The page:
Part of what we do at Swizzle and friends is to promote the message about living in a sustainable way and there are many ways of doing this.
That is why the beeswax used in our ready-to-use resin blocks and wraps is from sustainable sources, rather than taken from beehives in a destructive way.
It is also why we have launched Swizzle Socks, as they use wool and that great material is sometimes burned or composted now, as the prices have fallen below what it costs to pack the wool, let alone the cost of shearing the sheep (see our previous blog for more on this subject).
So with all this in mind, it was great to receive an email from the Sustainability Committee at Amazon, asking for volunteers to speak about their businesses that operate on sustainable principles.
In the email, they said they were looking for ways to raise awareness about the benefits of purchasing sustainable products, which have zero waste and are beneficial for the environment.
The talk was due to be presented to a group of Amazon employees via a webinar, with the aim being to educate them about the importance of reducing waste and buying sustainable brands.
As it happened, we were able to respond within minutes of receiving the email and got ourselves booked in.
The event was due to be relatively informal, and in different times would have involved a trip to an Amazon office but instead, it followed the more recent format of being via a video conference.
With a couple of weeks to prepare, the next thing was to decide what to say and how to say it, so work began on the speech - it’s amazing how much you can say in five minutes.
So I began by outlining how I had been conscious of the environment for many years and how, when my daughters were babies, I had used washable nappies.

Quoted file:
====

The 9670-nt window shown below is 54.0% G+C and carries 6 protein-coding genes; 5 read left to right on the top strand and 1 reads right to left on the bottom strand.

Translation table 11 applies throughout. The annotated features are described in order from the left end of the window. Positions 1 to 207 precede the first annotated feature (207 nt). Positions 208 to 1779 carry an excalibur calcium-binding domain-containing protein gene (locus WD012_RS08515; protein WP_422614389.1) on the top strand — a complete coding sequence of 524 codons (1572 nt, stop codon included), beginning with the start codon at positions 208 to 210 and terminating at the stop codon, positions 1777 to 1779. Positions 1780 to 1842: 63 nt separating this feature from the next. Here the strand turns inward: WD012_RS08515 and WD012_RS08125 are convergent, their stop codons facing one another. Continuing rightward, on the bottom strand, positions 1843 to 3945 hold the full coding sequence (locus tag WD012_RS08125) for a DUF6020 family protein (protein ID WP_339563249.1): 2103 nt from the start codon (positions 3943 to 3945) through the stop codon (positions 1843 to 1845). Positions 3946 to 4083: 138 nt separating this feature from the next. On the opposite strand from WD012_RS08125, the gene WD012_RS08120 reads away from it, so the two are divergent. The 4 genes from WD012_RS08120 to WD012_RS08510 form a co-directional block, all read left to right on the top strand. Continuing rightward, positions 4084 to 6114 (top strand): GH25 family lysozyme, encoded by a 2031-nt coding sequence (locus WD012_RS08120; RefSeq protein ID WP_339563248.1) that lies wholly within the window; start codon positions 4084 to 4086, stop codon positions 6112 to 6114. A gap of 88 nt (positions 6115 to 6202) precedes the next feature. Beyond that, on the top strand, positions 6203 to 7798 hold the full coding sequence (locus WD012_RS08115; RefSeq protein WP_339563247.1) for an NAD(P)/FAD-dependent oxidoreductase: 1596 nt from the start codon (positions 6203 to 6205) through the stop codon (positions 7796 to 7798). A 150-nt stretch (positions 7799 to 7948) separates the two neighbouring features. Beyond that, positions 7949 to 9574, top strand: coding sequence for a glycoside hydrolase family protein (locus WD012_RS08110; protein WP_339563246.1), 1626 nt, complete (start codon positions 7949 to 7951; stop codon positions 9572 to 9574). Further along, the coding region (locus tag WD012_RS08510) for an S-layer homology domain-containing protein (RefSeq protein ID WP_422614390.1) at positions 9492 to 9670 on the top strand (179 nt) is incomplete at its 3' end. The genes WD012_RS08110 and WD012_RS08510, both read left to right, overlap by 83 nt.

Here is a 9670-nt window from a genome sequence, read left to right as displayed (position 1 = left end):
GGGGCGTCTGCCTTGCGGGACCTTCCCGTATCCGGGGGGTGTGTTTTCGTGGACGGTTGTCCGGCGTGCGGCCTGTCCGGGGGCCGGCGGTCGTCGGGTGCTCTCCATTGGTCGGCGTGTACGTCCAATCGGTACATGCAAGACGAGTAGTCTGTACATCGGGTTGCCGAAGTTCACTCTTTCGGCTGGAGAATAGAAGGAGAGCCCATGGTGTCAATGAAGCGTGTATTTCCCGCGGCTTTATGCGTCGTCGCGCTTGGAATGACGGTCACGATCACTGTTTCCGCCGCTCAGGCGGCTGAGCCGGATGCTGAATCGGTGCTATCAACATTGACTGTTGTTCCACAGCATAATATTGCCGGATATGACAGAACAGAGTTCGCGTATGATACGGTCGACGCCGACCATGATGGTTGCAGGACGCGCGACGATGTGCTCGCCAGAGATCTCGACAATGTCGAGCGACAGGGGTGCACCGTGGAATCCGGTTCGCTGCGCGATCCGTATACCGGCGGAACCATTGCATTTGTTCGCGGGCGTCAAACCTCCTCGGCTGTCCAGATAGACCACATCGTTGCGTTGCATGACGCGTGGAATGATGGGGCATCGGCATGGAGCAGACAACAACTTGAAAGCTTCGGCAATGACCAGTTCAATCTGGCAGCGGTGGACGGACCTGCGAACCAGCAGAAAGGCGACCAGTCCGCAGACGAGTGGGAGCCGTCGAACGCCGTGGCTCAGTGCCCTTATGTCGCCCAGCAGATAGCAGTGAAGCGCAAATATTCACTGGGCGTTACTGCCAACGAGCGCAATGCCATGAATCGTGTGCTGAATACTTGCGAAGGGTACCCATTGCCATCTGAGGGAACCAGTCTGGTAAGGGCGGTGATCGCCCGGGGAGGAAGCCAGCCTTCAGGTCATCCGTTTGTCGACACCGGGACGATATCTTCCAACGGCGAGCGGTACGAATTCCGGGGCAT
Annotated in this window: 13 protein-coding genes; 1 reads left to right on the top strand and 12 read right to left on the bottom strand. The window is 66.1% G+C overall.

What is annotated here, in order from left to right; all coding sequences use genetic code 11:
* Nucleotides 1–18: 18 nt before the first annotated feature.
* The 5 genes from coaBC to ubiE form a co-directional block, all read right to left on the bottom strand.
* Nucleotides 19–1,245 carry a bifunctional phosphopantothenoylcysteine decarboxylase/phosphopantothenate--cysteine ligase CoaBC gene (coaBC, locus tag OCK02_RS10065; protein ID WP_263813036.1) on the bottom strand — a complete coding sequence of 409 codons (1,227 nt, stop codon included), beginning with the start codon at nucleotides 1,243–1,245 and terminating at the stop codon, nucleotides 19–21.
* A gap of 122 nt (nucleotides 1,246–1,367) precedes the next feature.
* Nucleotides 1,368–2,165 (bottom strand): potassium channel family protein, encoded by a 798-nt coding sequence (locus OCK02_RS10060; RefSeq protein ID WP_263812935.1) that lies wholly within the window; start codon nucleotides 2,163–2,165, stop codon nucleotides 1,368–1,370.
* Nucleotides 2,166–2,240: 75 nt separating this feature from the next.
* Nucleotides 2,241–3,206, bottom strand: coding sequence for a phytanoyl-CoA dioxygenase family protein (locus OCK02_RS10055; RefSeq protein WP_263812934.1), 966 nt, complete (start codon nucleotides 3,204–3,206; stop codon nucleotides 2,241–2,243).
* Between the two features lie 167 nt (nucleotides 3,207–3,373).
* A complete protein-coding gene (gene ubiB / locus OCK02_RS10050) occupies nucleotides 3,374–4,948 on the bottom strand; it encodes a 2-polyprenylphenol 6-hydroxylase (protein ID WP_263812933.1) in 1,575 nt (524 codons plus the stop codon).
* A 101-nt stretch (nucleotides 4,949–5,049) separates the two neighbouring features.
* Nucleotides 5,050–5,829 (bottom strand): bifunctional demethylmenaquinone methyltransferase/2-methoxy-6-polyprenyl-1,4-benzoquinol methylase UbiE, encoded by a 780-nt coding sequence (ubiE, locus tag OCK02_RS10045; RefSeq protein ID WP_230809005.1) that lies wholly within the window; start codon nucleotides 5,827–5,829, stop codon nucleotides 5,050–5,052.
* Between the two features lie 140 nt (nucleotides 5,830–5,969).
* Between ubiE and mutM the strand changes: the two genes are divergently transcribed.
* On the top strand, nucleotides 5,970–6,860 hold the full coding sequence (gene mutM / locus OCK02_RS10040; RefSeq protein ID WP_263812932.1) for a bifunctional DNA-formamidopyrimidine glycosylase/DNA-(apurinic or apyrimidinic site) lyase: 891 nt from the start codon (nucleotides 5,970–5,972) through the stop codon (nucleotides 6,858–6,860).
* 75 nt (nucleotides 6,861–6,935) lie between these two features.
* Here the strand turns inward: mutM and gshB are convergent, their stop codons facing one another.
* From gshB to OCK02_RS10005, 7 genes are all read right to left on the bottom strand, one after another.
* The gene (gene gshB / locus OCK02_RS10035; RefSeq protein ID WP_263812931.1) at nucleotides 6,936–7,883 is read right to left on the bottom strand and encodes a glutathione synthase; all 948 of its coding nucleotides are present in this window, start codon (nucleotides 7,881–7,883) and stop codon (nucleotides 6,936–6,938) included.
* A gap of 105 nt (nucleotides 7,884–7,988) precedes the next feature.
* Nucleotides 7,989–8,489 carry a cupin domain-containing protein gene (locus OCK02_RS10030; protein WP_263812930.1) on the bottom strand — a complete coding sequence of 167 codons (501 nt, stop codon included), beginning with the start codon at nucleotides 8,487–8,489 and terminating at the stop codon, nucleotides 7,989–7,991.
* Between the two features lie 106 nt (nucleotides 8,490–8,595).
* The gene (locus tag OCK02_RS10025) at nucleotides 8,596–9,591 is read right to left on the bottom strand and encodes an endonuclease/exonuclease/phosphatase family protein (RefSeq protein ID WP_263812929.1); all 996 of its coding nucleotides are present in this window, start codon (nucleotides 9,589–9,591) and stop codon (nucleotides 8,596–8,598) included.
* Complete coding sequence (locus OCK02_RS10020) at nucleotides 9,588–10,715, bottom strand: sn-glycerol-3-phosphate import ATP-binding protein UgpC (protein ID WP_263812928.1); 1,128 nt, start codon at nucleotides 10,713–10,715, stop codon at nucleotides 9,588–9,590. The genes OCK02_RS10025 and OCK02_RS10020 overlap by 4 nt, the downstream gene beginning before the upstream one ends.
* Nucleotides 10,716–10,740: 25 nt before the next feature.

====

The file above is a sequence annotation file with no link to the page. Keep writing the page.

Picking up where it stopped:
This led on to how I got into making beeswax wraps to help them keep their sandwiches away from other food in their lunchbox, which then led on to selling them to other people.
I also explained how I had further refined the formula for the wax mixture to make the wraps stickier and flexible and then they really started to sell well, as a result of the plastic-free movement benefiting from the descriptions of the world’s oceans being polluted with plastic in Blue Planet 2.
I went on to explain how the next logical step for the business was to move into other sustainable products and this was followed by the move into knitting socks from wool and all the benefits this has for the environment and the sock wearer.
So, having prepared the script (I thought that would be easier than having a few notes) I practised it over some days to make it flow well and revised it here and there to bring in different points.
And when the day arrived, I gave my presentation and heard a few others. We all took some questions from other people on the call and I felt great afterwards.
Not only had I stepped out of my comfort zone for a few minutes (public speaking is not really my thing) but I had also promoted the sustainable message to a receptive audience.
As I said in my presentation: “One of the things I’ve learnt is there are sustainable alternatives to most things, sometimes they’re easy swaps, sometimes they’re more expensive and sometimes they’re a bit obscure. But even if you only change the easy things, that’s a step in the right direction.”